Sega does what Nintendon’t, and nothing quite summarizes 90s culture like a blue hedgehog being treated like the epitome of cool. We were a Sega household but a little bit late to the party – my mother got a Genesis for cheap after the Playstation and Nintendo 64 were already on the market. It came with a collection of six games – the original Sonic, Golden Axe, Streets of Rage, Columns, Revenge of Shinobi, and Super Hang-On. For the first eight years of my life, this console was all I had, picking up used games for cheap from the local video store. It wasn’t until the Christmas of 2000 that I received a Game Boy Color and my very first Mario game, so Sonic was my introduction to the platforming genre.
The second game in the franchise, my personal favorite, felt like the first to truly capture what Sonic was promised to be, a carefree speedster with attitude. The addition of the spin dash to get a quick start certainly helped. The levels were better designed to leave you running at high speeds, forcing quick reactions as obstacles popped in the way. Even certain slow segments forced a frantic energy; I’m forever scarred by a certain corridor in the Chemical Plant Zone where you have to escape drowning by jumping up a series of moving platforms – and to add to that horrifying drowning music, there’s the added risk of being crushed to death by the platforms.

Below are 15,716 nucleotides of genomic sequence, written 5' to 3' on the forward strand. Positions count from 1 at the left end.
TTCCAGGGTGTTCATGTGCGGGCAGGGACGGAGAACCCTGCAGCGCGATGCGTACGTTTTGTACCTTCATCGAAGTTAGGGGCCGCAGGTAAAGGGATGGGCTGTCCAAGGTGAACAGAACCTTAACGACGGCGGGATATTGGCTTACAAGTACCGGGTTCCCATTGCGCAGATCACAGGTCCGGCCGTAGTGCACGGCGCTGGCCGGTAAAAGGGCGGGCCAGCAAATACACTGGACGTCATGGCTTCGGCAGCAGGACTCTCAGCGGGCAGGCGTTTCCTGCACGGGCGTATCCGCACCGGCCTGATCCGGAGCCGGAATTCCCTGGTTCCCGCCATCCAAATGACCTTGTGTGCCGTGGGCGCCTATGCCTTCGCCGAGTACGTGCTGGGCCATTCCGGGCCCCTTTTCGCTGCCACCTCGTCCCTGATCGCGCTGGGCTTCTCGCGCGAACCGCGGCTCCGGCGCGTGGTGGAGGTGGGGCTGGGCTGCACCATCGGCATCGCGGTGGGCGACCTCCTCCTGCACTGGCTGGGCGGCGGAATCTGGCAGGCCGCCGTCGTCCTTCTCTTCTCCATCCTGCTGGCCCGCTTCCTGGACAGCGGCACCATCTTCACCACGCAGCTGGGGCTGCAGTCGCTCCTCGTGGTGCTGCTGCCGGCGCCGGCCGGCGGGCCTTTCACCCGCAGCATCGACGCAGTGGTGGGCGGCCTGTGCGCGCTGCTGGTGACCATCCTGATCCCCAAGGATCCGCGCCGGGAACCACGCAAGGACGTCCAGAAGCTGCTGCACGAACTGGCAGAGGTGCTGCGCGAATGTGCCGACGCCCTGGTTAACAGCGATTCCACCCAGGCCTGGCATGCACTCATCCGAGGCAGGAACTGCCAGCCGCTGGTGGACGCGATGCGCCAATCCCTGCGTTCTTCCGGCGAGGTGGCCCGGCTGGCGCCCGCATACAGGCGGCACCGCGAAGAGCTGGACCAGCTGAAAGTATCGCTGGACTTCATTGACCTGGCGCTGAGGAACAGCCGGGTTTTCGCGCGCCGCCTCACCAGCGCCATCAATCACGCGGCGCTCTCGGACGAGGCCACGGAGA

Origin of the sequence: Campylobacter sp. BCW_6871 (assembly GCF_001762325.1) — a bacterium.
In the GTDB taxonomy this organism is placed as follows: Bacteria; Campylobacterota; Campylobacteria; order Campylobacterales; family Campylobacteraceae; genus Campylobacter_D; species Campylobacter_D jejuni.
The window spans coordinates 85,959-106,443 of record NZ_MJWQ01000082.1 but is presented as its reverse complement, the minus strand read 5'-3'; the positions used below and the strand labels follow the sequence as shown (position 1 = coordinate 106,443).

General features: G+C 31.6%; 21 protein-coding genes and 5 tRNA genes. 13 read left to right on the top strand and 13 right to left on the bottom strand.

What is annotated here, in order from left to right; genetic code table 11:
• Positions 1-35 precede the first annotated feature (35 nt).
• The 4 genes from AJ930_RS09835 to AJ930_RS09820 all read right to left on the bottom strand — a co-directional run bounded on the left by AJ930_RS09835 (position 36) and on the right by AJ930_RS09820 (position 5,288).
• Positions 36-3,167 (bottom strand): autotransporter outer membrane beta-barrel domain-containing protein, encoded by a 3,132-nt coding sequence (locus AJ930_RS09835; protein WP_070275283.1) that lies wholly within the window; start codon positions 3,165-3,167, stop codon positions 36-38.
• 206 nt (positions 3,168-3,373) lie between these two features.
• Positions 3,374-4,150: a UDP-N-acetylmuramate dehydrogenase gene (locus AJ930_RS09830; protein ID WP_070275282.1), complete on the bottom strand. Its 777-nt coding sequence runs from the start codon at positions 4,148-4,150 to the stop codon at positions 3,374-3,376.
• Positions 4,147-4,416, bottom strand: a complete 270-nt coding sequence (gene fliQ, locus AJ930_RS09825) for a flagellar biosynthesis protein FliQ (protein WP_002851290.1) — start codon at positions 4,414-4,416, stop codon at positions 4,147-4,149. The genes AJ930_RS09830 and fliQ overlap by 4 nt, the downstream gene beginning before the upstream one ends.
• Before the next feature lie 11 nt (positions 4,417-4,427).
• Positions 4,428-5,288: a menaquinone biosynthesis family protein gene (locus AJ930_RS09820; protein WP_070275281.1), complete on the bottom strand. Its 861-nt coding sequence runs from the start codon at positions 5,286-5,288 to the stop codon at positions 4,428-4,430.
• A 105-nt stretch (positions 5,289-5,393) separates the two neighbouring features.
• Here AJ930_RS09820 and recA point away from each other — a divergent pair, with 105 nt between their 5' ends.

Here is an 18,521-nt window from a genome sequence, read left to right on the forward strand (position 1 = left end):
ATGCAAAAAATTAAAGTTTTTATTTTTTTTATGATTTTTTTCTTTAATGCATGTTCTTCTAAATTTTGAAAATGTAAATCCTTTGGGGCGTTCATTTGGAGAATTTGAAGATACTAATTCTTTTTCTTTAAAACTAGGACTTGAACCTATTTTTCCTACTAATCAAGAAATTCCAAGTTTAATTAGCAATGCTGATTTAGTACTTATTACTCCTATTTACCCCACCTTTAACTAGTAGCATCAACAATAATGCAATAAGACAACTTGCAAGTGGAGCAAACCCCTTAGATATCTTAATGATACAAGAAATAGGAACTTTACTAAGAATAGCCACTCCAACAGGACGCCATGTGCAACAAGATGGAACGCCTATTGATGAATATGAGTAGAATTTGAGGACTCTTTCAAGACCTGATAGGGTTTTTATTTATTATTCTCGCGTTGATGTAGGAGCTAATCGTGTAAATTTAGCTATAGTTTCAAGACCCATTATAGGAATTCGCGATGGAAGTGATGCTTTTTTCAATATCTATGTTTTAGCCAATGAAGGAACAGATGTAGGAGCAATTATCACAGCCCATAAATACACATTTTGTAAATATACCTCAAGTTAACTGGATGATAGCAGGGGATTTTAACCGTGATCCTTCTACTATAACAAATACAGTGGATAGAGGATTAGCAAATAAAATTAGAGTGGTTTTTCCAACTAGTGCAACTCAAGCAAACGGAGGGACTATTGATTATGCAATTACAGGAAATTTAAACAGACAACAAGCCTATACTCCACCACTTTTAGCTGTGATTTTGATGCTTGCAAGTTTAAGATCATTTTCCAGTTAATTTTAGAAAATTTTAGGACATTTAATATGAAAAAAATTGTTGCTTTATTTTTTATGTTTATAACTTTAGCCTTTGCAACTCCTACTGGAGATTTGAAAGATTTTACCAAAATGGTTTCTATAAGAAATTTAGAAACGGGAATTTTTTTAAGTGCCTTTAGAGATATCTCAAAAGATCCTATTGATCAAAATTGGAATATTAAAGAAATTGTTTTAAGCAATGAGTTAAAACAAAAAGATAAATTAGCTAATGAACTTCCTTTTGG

This sense of motion set the series apart from more methodical platformers, and key to this is a sometimes false sense of security. Like most platforming heroes, Sonic will die in only a few hits. Rings protect you from damage, but a single hits sends them all flying. Every damage turns the game into a frantic chase to either collect those dropped or finding the next one. This game is not too difficult, but it pushes the tension in just the right way to reinforce its core tenants. The protection of a few dozen rings makes you feel invincible, which is why anyone ever dared to go charging through these levels in the first place.
The levels themselves are gorgeous; no two zones looked alike. Emerald Hill Zone is a classic opener, followed by the nightmarish industrial Chemical Plant which captures everything right about the series with its twisted paths. Casino Night Zone is an absolute blast, while Mystic Cave Zone captures this perfect sense of peril. Nothing about these levels could be called generic; Metropolis Zone could certainly be called something, but not generic. Sonic the Hedgehog was cool – not the character himself, but his games pushed a certain aesthetic that made other platformers look cheap in comparison. Add in the excellent soundtrack and you really get an unforgettable experience.
While Sonic has rarely outdone the plumber, the first two sequels did etch themselves a particular style few other platformers have successfully imitated. As more and more throwback platformers move toward brutal precision, I hope to someday see someone expand upon the pure frenetic energy Sonic managed to pull off.